Thursday, November 24, 2011
I have an editorial up at Kotaku Australia which is a response to an editorial that Rock Paper Shotgun's John Walker wrote on Wednesday. In this editorial I might say one or two crazy things like "Modern Warfare 3 is my favourite game of 2011" and "You are playing it wrong!". So nothing too crazy.
I won't waste your time repeating what I say there here, but I felt I needed to write this as I am tired of a game's worth being measured in "freedom". I think there are plenty of valid criticisms to be leveled at Modern Warfare 3, but not being able to be a leader or to choose where you go isn't one of them. Talk about it's (arguable) glorifying of war or the complete lack of female characters or the implausibility of its plot if you wish. You can even talk about how it is or isn't well paced and how the set-pieces are or aren't well directed, but judging it simply for being a linear game is wrong, I feel.
And certainly, Walker's piece did make some of these valid criticisms, and that is cool! My disagreement should be seen as specifically towards those bits of his article that discuss the game is terms of choice or lack thereof. Such as his title.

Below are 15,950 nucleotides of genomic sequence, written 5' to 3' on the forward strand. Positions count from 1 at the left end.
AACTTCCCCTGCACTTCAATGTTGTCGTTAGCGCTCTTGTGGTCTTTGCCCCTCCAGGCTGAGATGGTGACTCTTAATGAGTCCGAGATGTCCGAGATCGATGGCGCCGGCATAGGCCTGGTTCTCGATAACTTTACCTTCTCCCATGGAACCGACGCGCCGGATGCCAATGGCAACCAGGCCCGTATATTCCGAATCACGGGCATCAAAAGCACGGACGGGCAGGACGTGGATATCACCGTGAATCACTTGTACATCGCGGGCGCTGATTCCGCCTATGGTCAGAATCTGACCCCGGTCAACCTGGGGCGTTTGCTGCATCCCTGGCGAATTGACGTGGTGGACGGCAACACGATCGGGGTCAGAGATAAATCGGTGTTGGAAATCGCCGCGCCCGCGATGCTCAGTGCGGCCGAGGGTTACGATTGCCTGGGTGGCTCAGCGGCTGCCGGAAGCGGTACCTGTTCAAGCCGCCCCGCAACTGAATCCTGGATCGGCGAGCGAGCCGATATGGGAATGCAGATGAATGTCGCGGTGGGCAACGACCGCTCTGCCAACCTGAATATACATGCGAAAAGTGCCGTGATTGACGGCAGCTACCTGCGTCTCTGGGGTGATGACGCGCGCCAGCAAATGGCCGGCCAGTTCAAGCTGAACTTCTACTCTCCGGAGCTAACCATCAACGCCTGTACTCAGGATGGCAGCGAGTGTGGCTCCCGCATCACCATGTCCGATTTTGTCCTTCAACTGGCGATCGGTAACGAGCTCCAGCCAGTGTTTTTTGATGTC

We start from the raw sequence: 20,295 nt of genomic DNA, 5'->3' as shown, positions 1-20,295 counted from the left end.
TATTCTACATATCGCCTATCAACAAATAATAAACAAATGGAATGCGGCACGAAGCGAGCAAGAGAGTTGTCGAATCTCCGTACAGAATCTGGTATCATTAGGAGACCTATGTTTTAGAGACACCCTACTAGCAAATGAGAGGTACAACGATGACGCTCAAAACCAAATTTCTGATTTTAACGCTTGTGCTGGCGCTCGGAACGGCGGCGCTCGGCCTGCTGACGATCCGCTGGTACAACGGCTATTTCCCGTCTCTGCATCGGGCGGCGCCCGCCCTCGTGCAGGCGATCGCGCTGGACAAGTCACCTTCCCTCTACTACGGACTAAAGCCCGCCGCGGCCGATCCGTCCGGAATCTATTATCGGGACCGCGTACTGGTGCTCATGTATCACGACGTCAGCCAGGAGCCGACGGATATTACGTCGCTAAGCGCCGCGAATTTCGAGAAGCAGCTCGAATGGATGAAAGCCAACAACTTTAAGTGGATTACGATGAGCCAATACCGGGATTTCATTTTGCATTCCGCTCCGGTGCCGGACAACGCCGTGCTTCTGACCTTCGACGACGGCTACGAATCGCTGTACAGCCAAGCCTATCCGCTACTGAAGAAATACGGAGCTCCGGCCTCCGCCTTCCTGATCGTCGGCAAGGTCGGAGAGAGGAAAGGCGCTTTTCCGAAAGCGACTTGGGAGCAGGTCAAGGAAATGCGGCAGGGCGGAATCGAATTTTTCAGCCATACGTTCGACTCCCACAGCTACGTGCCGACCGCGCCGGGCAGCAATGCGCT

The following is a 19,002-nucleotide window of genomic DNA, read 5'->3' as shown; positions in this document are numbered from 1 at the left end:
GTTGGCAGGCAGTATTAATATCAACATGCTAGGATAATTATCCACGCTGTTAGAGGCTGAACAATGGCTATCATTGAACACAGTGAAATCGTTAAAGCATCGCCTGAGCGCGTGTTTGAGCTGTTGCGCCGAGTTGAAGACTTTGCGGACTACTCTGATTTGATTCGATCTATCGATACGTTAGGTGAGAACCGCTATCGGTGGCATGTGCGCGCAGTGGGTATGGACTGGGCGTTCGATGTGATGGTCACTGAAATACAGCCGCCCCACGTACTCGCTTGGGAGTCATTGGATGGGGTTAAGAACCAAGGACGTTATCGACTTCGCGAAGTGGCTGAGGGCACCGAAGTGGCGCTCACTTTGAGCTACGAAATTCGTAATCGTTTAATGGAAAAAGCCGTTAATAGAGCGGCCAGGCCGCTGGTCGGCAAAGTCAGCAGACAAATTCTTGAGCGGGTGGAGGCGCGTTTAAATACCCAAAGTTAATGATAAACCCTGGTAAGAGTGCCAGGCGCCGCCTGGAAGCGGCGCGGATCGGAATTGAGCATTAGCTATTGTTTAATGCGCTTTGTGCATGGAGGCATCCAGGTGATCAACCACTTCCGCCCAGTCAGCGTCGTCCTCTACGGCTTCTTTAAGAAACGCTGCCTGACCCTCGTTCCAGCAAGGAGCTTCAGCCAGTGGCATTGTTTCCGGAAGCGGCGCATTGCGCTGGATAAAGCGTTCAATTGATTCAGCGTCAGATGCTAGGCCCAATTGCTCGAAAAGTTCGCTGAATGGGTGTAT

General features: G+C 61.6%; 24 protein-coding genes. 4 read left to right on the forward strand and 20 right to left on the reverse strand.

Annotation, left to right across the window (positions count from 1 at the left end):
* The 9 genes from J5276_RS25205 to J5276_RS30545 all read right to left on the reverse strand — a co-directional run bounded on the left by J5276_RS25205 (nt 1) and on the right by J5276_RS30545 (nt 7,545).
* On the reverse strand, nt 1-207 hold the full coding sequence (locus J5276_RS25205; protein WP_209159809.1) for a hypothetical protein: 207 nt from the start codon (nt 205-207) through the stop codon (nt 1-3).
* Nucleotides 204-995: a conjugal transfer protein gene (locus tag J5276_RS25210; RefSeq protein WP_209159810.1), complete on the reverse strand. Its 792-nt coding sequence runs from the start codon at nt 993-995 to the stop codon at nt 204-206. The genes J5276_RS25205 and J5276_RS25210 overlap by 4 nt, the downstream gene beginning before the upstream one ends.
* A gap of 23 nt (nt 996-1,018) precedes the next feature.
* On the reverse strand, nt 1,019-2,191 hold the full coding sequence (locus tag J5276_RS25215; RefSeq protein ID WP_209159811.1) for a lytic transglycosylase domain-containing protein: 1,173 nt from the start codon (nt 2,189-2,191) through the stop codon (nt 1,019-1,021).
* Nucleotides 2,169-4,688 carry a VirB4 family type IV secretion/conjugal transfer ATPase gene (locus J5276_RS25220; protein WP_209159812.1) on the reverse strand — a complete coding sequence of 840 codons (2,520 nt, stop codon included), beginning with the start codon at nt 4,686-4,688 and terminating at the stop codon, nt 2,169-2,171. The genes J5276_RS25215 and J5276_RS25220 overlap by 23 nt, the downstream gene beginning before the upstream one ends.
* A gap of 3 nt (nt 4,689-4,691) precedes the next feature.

Related, here is an old blog post I wrote last year when I played the first Modern Warfare and was utterly surprised at how much I enjoyed it despite my complete lack of agency.
UPDATE: Walker has now written a response to my response to his post on Rock Paper Shotgun. While moving away from a form of game criticism obsessed with player freedom and privilege is central to my interests and studies, I'm kind of over forwarding this very narrow debate centered on a single game. So instead of repeating my arguments in response to Walker's repetition of his own and continuing this ad infinitum, I'll just leave this as my closing remark and walk away:
If someone is reading a book you despise or watching a film you hate, you might tell them that it is a horrible book/film, but you wouldn't tell them that it isn't a book/film. Yet we seem to do this all the time with games. I hate this. If any videogame regardless of its quality does not fit within your definition of what a videogame is, the problem is with your definition, not the game.